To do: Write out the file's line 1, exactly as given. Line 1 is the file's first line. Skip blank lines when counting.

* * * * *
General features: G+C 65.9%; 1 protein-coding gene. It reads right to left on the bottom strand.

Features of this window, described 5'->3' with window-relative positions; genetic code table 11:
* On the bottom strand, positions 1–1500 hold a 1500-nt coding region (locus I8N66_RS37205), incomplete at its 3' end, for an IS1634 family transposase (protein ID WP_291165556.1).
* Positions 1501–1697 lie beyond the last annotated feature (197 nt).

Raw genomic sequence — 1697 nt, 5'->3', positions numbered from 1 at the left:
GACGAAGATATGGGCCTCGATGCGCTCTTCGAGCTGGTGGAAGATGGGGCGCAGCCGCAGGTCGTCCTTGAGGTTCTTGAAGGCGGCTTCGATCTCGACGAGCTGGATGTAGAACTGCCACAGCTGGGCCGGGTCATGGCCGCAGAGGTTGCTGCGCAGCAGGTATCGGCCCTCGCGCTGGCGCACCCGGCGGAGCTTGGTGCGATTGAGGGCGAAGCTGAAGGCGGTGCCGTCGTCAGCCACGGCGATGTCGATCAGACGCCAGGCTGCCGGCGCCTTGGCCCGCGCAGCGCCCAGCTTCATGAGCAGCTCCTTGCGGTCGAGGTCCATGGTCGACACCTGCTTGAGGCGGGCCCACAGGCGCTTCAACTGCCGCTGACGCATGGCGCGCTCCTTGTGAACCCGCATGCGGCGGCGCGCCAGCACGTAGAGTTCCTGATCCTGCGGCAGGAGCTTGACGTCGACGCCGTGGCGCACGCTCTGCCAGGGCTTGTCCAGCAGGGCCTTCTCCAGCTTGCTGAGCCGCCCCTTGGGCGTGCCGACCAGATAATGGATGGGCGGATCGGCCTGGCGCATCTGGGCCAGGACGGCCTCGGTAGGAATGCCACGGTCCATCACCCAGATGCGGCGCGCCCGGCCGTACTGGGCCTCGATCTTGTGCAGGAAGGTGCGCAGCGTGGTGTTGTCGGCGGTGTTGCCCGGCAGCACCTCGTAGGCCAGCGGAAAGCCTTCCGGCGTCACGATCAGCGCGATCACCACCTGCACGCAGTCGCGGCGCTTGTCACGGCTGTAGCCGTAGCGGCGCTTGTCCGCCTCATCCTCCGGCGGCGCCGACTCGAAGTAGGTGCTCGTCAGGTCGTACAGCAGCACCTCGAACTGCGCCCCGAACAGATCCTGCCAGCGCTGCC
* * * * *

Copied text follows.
General features: G+C 65.9%; 1 protein-coding gene. It reads right to left on the bottom strand.